Rustic Italian Cooking
Given my love of all things Piedmont lately, which is most likely just a sad wish to be back in that landscape of transformative light and palate rocking food and wine, it makes sense I’ve gravitated toward Marc Vetri’s cookbook “Rustic Italian Food.” Yet there is a deeper pattern emerging in my cooking experiments, a tendency that’s perhaps made me receptive to Vetri’s tutelage and cuisine, a trail going back to David Chang’s Momofuku cookbook. It’s not just their elevation of ordinary (and even at times humble) ingredients that excites for its innovation and satisfies emotionally for still being recognizable as the food of everyday life, in the home and out on the street. Though that is compelling. It’s also not just their approachable styles of instruction, the easy knowledge of two masters of their craft who calm anxieties with the depth of their experience and dedication, but without being condescending jerks about it. Yeah, they cook some stuff, and they’re really really great at it, better than I can hope to be, but that doesn’t mean they can’t help me make something extremely tasty at my level if I’m honest about it and just pay attention. Still, there is a connection at the level of the food, a kind of alchemy of salty, sweet, fatty, and fresh, rounded out with a little acidity, which makes everything I’ve tried from these two cookbooks delicious. The methods contribute, too: a lot of braising, pickling, and preserving. They require some time and attention, but the results pay off.
Vetri’s recipe for shaved pork involves brining pork shoulder for two days in the fridge. The brine includes 2 cups hot water, 2 cups cold water, 4 cups ice, 1 cup kosher salt, 1/2 cup sugar, 1 garlic clove, the leaves from 1 sprig of rosemary, and 10 black peppercorns. After brining, drain and roast uncovered in a preheated 300 °F oven until the internal temperature reaches 145 °F. It’s on the rarer-side for pork, but you finish in a skillet after shaving. Since my pork shoulder was a little bigger than the recipe (3 1/2 pounds), the cooking time was about 1 1/2 hours.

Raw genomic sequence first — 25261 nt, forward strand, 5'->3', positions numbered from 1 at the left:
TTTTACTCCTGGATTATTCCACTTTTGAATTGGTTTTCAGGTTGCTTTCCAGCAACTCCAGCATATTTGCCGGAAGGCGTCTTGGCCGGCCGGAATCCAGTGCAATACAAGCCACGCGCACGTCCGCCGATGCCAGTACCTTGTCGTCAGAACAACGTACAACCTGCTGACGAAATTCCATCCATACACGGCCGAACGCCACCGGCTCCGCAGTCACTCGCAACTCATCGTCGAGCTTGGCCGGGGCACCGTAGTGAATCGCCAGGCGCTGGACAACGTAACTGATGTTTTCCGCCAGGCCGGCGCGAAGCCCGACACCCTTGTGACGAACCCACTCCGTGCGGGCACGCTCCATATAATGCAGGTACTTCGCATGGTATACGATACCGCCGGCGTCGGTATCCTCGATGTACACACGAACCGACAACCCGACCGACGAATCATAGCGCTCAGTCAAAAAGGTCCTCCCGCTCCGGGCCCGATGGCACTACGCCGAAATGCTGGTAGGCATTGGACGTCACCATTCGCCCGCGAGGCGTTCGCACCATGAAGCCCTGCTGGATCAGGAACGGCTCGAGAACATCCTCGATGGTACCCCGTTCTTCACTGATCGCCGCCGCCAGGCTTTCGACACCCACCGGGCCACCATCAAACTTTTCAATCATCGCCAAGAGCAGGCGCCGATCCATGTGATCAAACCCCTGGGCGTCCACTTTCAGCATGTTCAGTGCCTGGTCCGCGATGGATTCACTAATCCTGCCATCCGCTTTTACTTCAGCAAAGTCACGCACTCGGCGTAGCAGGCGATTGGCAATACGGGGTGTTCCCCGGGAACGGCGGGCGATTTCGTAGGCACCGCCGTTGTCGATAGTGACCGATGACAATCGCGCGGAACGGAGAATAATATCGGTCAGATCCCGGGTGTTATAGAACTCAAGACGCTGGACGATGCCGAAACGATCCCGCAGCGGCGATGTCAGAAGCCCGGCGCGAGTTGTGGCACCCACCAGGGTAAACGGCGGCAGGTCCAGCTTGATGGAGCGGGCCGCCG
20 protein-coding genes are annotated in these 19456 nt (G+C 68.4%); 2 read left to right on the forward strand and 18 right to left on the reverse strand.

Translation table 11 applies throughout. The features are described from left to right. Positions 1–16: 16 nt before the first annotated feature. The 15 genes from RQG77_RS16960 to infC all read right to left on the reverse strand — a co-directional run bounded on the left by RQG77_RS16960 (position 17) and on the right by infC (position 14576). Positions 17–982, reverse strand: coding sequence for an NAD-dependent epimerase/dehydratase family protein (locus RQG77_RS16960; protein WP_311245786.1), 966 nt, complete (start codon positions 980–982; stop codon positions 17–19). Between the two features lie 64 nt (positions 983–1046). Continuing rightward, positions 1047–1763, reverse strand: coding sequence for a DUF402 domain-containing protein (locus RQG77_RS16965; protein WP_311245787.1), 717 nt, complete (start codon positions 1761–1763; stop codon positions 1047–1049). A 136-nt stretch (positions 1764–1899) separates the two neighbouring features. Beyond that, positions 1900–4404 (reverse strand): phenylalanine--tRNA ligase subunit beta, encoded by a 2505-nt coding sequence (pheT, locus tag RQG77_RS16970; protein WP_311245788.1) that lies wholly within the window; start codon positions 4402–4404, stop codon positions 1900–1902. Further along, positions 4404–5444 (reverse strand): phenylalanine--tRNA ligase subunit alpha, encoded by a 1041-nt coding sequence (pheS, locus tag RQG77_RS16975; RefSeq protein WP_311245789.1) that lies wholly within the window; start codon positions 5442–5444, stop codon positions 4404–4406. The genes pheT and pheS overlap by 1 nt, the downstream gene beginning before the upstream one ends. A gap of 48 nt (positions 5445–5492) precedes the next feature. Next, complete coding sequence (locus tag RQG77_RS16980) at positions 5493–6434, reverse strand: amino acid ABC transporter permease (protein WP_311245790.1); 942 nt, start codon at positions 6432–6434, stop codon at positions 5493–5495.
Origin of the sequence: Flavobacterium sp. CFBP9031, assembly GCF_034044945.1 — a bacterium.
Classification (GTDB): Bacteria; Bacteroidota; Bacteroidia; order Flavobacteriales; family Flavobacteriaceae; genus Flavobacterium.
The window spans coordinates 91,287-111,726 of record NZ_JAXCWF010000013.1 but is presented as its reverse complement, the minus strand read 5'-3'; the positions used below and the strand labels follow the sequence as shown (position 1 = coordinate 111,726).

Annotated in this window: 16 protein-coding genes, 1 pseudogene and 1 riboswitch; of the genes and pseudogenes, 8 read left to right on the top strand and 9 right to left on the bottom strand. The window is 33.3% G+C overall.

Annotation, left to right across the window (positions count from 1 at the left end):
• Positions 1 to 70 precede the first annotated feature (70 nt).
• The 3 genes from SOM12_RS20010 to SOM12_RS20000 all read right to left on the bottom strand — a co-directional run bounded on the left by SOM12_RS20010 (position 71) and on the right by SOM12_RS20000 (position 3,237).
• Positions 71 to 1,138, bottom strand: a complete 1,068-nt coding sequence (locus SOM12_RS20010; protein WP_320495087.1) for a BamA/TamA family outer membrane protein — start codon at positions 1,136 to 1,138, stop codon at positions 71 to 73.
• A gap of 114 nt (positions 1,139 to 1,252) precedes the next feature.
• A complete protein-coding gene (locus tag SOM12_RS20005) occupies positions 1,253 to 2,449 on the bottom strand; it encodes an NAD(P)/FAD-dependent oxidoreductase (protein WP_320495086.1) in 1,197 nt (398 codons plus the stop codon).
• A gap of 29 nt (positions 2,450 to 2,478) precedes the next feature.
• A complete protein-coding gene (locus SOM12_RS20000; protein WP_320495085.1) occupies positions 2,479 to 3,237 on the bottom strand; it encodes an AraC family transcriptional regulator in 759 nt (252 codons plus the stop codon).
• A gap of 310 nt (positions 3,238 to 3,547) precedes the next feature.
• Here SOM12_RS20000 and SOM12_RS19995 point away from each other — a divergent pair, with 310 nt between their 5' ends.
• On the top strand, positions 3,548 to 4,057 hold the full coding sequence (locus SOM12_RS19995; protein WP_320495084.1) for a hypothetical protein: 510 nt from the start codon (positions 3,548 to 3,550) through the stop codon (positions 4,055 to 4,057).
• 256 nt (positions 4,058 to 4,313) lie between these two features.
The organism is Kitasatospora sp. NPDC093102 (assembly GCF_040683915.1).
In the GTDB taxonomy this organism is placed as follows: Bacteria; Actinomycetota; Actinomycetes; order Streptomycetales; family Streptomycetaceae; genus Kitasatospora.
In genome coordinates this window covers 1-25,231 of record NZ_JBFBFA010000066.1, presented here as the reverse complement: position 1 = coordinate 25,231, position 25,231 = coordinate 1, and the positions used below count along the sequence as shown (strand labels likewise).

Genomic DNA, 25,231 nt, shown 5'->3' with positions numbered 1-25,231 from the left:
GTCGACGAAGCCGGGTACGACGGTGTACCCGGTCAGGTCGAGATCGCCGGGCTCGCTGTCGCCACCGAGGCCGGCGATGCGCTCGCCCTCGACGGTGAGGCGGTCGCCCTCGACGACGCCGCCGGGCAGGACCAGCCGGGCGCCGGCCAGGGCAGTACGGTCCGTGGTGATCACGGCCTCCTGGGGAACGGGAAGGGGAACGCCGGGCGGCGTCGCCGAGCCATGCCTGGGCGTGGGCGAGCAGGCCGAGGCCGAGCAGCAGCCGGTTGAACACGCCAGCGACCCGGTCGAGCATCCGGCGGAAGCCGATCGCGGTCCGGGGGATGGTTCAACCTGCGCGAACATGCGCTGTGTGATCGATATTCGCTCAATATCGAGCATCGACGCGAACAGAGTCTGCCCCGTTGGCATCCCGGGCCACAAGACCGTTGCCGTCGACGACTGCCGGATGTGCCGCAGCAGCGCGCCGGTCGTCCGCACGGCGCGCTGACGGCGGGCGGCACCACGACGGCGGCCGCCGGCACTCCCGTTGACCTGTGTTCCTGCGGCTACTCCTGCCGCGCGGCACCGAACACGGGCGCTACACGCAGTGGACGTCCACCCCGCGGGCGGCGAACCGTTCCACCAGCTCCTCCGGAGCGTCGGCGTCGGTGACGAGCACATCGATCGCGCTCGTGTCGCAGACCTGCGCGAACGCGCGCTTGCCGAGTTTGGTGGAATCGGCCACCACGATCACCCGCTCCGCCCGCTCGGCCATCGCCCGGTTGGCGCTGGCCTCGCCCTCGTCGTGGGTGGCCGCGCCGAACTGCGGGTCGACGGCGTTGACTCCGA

The pork shoulder is sliced thinly, and from experience, I’d say try to slice as thin as possible to avoid chewy pieces. Here is one of those instances where being a homecook has its drawbacks. Alas, no Hobart meat slicer, and my knives will never have a professional’s edges. The pork slices are dressed in 1 tablespoon whole-grain mustard, 1 tablespoon red wine vinegar, 1/2 cup olive oil, 1/2 cup chopped flat-leaf parsley, and salt and pepper to taste. The dressed shavings are finished in a skillet until heated through. Vetri’s recipe calls for summer fruit, including plums and cantaloupe, but I was already cantalouped out after recent weeks, so instead used plums, cherries and Beldi olives. The sweet and salty seemed in the spirit of the dish, and with the peppery, fresh arugula, the simple plate came together in a nice and complex way.
There are a lot of great recipes in the book for condiments, as well, such as mostardas, pickles, and jams. Vetri’s quick bell pepper mostarda came in handy, as did his blackberry jam recipe, to make use of the bounty of summer fruits and vegetables here in Texas. The blackberry jam went nicely with Vermont cheddar and southern buttermilk biscuits. I am thankful to my sister-in-law, Heidi, for the jam spoon.